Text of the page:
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Minus 3: Baby Cradle

This nest is just big enough to hold two tiny eggs and the mother hummer. The eggs are snuggled in by the nest's soft sides and bottom — and also by the mother's tummy. She must warm her eggs with body heat.

Q: Why do tiny birds like hummingbirds and chickadees lose body heat so much more easily than large birds?
(Answer below photo.)

Photo: Dorothy Edgington

A: The amount of heat a warm-blooded animal produces is related to its body's volume. The heat is produced by the animal's muscles and blood and organs. The bigger the volume of the body, the more of these heat-producing tissues fit inside.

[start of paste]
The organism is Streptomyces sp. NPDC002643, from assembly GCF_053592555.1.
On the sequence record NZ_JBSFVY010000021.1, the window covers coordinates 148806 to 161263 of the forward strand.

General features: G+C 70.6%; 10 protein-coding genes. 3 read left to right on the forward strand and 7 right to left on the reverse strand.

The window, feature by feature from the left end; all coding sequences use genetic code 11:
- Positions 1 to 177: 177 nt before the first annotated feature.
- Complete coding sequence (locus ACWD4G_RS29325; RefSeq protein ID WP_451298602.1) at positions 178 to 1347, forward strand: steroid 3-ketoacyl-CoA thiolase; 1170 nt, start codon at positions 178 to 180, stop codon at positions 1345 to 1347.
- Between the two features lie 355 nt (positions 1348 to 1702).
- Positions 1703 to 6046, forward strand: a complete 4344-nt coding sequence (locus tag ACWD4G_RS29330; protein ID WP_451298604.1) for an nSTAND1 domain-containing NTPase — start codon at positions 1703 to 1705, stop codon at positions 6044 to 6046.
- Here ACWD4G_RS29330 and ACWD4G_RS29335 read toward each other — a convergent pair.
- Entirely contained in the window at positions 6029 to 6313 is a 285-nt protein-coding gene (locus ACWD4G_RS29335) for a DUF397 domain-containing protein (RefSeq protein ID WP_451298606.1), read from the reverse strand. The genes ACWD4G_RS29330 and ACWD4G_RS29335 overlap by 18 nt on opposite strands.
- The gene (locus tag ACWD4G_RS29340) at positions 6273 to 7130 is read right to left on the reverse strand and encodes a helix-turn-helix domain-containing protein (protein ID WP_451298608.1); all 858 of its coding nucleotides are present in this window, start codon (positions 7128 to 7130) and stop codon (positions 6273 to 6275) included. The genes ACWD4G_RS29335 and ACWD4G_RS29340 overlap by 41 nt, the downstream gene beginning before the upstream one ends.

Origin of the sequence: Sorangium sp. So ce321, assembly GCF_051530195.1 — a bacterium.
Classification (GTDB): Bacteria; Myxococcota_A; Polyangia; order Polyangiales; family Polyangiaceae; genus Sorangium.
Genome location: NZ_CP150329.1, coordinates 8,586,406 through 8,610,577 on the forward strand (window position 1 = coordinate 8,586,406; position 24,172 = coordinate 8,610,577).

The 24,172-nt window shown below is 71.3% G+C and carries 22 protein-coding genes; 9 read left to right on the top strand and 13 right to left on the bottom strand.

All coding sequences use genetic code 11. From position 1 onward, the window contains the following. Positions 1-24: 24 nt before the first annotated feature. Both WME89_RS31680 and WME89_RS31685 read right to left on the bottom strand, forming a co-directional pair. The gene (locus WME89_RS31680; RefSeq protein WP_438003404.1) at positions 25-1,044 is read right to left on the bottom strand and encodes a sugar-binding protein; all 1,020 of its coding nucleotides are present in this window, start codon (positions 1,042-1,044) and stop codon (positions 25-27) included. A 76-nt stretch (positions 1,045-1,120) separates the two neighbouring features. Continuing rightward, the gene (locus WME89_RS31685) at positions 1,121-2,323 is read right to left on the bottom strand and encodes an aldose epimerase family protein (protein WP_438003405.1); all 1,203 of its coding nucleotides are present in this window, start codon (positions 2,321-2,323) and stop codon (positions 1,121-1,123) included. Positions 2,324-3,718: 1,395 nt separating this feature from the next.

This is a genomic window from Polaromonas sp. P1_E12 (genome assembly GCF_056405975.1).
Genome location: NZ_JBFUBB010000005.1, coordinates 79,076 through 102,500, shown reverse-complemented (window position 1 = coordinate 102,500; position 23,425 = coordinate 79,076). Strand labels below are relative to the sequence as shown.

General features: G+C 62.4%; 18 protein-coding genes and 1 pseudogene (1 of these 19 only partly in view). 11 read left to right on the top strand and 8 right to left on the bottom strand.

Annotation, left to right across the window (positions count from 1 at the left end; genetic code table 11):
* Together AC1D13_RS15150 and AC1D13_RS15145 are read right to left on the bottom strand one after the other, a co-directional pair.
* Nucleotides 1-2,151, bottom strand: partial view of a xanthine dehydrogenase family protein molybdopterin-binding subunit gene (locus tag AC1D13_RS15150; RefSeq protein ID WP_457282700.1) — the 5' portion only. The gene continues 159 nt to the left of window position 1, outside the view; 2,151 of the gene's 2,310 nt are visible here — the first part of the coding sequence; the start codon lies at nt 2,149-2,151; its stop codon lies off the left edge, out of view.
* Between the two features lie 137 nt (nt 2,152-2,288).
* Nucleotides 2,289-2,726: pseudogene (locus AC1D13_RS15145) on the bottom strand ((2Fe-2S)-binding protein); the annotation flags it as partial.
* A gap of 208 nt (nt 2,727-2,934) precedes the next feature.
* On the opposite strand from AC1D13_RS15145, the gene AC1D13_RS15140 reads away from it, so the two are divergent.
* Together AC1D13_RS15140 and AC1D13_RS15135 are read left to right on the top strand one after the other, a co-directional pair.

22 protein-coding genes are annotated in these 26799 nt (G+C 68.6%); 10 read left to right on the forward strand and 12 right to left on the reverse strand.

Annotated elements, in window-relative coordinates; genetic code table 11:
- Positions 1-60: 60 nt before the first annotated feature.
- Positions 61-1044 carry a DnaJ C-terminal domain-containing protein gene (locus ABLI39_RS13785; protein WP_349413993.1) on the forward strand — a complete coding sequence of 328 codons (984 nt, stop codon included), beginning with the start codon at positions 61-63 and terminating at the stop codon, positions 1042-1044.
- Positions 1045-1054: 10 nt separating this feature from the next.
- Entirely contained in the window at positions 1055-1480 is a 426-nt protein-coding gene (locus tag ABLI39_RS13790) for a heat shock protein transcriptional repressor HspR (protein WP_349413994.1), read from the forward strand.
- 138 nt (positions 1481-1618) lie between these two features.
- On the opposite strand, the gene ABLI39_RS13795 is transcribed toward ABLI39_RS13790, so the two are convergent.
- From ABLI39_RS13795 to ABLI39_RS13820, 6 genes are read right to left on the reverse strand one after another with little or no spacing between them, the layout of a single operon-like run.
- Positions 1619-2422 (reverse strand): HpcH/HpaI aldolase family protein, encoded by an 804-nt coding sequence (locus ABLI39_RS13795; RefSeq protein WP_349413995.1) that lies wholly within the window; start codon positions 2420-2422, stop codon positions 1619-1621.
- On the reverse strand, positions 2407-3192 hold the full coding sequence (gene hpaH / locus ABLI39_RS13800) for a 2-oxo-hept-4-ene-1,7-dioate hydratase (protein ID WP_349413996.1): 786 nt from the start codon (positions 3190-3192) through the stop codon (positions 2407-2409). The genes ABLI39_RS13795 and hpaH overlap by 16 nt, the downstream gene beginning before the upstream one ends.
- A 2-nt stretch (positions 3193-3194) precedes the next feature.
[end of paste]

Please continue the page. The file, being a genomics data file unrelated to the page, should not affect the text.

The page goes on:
How much heat a body loses is related to its surface area: how much skin it has where heat leaks out. Fur or feathers help hold heat inside a body, but some heat always escapes. (When you touch your face, you can feel the heat your body produced leaking out into the air, or onto your hand.)

This is why tiny birds need to shiver so much more than larger birds. Shivering makes their muscles do extra work to produce more heat than larger birds need. And it's why hummers build such a tiny, tight nest. A tiny nest holds in their body heat so the babies inside their eggs can warm up and develop without wasting the mother's heat and energy.